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that often--while reading it--one feels wondrously ecstatic.
MS DELIO gathers TEILHARD de CHARDIN's insights and infuses them with the latest scientific findings
as well as the wealth of thought from PROCESS THEOLOGIANS like WHITEHEAD and HAUGHT.
THE greatest gift this book offers is an awakened and revitalized HOPE for the human venture:
cynicism and despair are replaced by enthusiasm and reverence.
HERE's a taste from a book within which almost every paragraph sends one into joyous contemplation.
If there is a movement towards wholeness in the universe,
then it is first a movement toward wholeness of soul.
Wholeness is the integrated field of energy whereby
all bodies are joined together by a luminous thread of love.
This can take place only when each soul discovers its own power to expand
and hence its power to unite.
Cosmic-unity is first self-unity; this is the core of the Christian spiritual journey.
To participate in the flourishing of life in the universe is to discover first the inner universe;
indeed, the secret of the universe lies within.
Human action is to help evolution advance in every field of enterprise--
business, science, education, law, agriculture, social sciences, cultural and artistic pursuits--
all of which are involved in a transforming process much greater than ourselves.
We are not called to relate to a God without a world.
To love God we must also love what God loves.
We are called to love this created world as God loves it.
We are to help transform this universe in Christ by seeing Christ in the universe
and loving Christ in the heart of the universe.
The advent of science as a major voice in defining the nature of reality has forced religions of all stripes to look at their assumptions with a wider lens. Being informed by the power of scientific inquiry and discovery has, as this book demonstrates, opened an ongoing and profoundly creative dialogue between science and religion, offering religion an alternative between aping the methods of science to prove a God which cannot be "proven" with standard methodology, or, the even more disturbing and all too common practice of religions around the world retreating into the rigidity of fundamentalism.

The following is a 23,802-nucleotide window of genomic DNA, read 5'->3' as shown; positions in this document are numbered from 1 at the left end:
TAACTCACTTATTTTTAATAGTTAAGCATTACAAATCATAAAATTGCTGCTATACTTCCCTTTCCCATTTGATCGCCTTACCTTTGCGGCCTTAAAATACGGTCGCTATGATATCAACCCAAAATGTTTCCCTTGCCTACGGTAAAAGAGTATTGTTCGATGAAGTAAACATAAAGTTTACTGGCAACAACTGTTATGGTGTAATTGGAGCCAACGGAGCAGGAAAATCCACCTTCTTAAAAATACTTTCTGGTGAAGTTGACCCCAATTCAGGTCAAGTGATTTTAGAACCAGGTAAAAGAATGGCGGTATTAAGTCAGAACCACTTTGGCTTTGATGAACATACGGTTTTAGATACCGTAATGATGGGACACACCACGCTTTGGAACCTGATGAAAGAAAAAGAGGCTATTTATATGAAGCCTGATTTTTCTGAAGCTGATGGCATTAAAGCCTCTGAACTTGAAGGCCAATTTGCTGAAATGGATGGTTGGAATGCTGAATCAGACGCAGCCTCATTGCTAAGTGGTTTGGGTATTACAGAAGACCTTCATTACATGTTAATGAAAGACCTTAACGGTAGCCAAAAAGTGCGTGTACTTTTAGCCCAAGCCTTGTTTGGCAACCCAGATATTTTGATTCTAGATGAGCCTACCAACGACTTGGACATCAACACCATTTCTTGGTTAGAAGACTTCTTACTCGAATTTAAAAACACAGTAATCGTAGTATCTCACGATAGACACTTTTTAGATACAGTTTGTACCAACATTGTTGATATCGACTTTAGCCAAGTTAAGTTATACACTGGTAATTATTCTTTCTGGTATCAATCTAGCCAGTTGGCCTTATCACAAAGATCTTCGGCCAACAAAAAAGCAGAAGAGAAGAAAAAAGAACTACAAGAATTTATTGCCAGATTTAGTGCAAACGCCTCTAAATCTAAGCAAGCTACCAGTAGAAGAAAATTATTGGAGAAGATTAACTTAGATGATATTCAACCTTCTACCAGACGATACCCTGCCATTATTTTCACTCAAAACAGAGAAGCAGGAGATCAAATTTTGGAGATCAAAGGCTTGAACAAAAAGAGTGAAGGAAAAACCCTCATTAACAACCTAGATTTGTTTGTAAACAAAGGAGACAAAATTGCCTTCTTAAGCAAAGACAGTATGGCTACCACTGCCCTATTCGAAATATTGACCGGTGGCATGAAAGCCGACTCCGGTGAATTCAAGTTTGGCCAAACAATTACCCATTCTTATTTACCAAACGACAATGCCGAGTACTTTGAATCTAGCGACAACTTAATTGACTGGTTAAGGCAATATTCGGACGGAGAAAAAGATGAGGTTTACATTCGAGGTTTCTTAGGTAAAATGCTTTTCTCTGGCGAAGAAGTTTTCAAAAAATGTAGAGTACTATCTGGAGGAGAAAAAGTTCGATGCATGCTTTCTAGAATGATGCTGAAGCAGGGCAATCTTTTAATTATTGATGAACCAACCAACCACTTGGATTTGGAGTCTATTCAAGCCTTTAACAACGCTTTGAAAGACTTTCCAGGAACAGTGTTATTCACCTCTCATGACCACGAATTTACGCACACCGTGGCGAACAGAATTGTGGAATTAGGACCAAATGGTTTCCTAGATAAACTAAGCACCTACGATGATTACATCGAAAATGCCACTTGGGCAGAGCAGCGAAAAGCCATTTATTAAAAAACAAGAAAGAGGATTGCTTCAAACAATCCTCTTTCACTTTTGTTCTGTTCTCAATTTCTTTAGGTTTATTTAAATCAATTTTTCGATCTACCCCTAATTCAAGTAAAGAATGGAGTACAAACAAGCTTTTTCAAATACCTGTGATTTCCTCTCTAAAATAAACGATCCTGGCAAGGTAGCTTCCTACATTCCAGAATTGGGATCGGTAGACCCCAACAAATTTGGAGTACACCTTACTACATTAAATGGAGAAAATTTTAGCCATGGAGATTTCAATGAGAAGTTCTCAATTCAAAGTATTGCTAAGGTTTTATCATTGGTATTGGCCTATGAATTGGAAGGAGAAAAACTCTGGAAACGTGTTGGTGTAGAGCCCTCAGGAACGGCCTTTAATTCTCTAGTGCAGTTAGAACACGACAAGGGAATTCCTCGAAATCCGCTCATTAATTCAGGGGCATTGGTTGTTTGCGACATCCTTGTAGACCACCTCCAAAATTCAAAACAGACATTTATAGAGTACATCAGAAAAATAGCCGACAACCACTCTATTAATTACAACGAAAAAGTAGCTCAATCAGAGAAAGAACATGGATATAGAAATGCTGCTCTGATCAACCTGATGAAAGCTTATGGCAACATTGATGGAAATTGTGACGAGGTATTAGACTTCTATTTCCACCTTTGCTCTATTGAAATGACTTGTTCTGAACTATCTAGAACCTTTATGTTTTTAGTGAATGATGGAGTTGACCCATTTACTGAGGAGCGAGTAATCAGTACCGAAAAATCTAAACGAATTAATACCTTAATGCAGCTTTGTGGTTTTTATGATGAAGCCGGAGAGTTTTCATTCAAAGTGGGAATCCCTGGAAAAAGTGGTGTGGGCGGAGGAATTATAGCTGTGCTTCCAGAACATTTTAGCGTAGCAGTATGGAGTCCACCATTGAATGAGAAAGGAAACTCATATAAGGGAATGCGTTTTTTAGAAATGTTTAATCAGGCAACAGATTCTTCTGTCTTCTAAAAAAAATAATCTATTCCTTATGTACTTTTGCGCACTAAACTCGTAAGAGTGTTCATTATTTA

This book is part of that still-in-its-infancy dialogue and its author is an impressive voice along the way. Articulate and complex, she never dumbs down her explorations and remains true to the major motifs of Christianity and most important, (least Christianity itself eventually become an example of natural selection and in clinging to a static universe, finds not the Kingdom, but extinction), she adds the necessary wider vision of possibilities given what we've learned about the universe in the last two thousand years.
While she offers little on how these innovative ideas may be dispensed to the larger Christian community (many of whom are Biblical literalists still searching for the garden where Eve's appetite led to the fall of humanity), to say nothing of non-Christian peoples, ultimately that's not the purpose of the book as I understand it.
Dante's universe evaporated long ago, a mist of dream and dogma with a God fashioned in the image of a Middle Eastern tribal chieftain. Delio writes: "Just as the psalmist marvels at the expanse of the heavens, we too must ask, how wide is our vision of God?"
Similarly, our understanding of what we have called God necessarily depends on our understanding of the universe. It would be unthinkable therefore to assume that even "...the creator God of an evolutionary, interrelated universe..." as Delio puts it, is the last word. Our ever growing knowledge of the universe will continue to change our models which ultimately inform religion. From Picasso's cubism to Einstein's E=mc2, the image of a static, if not complacent and anthropocentric universe has been disintegrating for over a century.
Emergent Christ provides a feast of ideas contributing not perfectly, but diligently, to an ongoing dialogue about the implications of being human in this vast and unfathomable universe within which we find ourselves wondering, discovering and creating ourselves anew with each epoch.
I have read The Emergent Christ twice, and I will be reading it again. It's full meaning is elusive. I have also read Christ in Evolution and The Unbearable Wholeness of Being which are the prequel and sequel to The Emergent Christ. I have given this book to nine people and I feel compelled to give it to all who have an interest integrating science and religion.
Dr. Delio spoke with integrity, compassion, honesty, wisdom and an enormous amount of scientific and spiritual knowledge that astounded, inspired all who heard her. I think, too, her words cracked some fissures in old, antiquated beliefs and thought systems that have permeated not only the Roman Catholic Church, but Protestantism as well.
This book does the same thing - well written, scientific and spiritual knowledge and wisdom in one cover. Can't do better than that.